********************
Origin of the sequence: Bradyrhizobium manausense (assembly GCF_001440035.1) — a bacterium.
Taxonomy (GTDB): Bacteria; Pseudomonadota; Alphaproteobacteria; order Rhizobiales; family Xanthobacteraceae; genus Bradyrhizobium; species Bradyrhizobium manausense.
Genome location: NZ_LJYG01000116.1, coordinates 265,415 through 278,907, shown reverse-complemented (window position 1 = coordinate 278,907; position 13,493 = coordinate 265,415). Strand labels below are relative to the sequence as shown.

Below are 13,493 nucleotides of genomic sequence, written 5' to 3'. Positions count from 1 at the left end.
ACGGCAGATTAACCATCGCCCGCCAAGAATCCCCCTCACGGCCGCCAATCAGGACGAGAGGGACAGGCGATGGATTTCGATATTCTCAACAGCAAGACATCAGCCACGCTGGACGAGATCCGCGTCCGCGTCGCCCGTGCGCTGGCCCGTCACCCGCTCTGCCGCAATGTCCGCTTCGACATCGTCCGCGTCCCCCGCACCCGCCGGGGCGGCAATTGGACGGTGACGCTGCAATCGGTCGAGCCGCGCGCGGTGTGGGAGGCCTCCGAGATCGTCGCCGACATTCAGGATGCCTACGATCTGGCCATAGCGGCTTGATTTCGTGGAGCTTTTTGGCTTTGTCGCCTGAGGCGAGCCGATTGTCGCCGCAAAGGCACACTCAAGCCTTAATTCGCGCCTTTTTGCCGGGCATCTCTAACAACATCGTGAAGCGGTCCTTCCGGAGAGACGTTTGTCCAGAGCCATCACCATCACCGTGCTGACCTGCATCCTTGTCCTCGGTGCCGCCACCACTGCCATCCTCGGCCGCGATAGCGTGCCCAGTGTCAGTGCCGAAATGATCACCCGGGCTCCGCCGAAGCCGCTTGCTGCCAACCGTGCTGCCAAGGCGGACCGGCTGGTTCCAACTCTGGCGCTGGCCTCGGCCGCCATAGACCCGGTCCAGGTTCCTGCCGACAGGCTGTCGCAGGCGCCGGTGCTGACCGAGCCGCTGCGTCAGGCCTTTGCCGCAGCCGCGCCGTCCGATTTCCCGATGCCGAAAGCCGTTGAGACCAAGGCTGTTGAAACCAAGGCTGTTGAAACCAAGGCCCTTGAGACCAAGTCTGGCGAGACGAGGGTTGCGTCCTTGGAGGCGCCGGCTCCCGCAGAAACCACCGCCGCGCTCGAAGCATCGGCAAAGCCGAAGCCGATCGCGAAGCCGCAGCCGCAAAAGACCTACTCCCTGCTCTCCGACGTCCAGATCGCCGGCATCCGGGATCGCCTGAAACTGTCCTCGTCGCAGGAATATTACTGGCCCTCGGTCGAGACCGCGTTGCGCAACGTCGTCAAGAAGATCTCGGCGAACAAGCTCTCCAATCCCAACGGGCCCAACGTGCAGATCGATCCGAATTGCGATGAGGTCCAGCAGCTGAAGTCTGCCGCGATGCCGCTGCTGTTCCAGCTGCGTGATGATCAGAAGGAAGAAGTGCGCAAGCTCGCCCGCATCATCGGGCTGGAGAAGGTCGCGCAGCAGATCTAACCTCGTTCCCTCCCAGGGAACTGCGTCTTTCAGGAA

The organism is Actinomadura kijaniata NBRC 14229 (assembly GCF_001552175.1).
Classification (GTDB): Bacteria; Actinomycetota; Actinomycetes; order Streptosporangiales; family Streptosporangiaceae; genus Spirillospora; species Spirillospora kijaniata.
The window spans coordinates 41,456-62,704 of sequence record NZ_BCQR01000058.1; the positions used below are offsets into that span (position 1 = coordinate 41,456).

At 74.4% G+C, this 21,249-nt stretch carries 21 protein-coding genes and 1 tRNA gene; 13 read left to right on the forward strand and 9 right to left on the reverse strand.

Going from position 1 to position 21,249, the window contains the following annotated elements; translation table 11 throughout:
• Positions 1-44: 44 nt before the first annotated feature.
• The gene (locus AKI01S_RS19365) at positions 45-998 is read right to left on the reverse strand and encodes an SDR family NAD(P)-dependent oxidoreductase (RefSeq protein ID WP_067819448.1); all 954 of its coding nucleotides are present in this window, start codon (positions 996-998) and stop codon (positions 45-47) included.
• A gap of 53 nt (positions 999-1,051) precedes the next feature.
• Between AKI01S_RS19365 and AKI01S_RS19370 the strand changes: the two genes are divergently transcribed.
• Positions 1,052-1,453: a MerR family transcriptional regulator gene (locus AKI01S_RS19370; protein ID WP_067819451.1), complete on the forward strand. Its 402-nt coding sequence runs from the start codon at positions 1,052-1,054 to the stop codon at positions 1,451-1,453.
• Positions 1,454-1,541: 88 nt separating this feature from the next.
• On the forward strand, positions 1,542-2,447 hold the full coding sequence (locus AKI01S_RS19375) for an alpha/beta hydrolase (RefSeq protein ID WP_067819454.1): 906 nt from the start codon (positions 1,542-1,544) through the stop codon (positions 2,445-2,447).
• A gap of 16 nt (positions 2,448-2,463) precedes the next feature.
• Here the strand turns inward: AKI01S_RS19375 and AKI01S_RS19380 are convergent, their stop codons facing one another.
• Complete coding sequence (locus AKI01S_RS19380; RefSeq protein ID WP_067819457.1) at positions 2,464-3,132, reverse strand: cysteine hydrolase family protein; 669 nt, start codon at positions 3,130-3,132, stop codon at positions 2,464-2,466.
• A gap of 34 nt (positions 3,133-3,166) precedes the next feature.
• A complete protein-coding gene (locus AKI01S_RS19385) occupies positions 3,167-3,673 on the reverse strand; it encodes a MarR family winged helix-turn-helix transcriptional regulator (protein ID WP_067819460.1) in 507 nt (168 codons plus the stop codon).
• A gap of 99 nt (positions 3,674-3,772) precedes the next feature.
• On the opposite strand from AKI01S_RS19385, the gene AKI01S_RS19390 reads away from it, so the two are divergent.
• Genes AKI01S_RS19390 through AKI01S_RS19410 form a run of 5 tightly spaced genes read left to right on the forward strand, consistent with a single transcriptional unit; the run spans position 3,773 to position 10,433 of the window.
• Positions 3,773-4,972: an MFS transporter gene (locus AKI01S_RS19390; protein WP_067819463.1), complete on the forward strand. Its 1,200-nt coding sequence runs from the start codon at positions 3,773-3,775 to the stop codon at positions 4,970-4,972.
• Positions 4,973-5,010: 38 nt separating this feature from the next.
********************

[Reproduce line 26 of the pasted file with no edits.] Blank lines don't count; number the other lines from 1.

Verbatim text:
• Positions 3,773-4,972: an MFS transporter gene (locus AKI01S_RS19390; protein WP_067819463.1), complete on the forward strand. Its 1,200-nt coding sequence runs from the start codon at positions 3,773-3,775 to the stop codon at positions 4,970-4,972.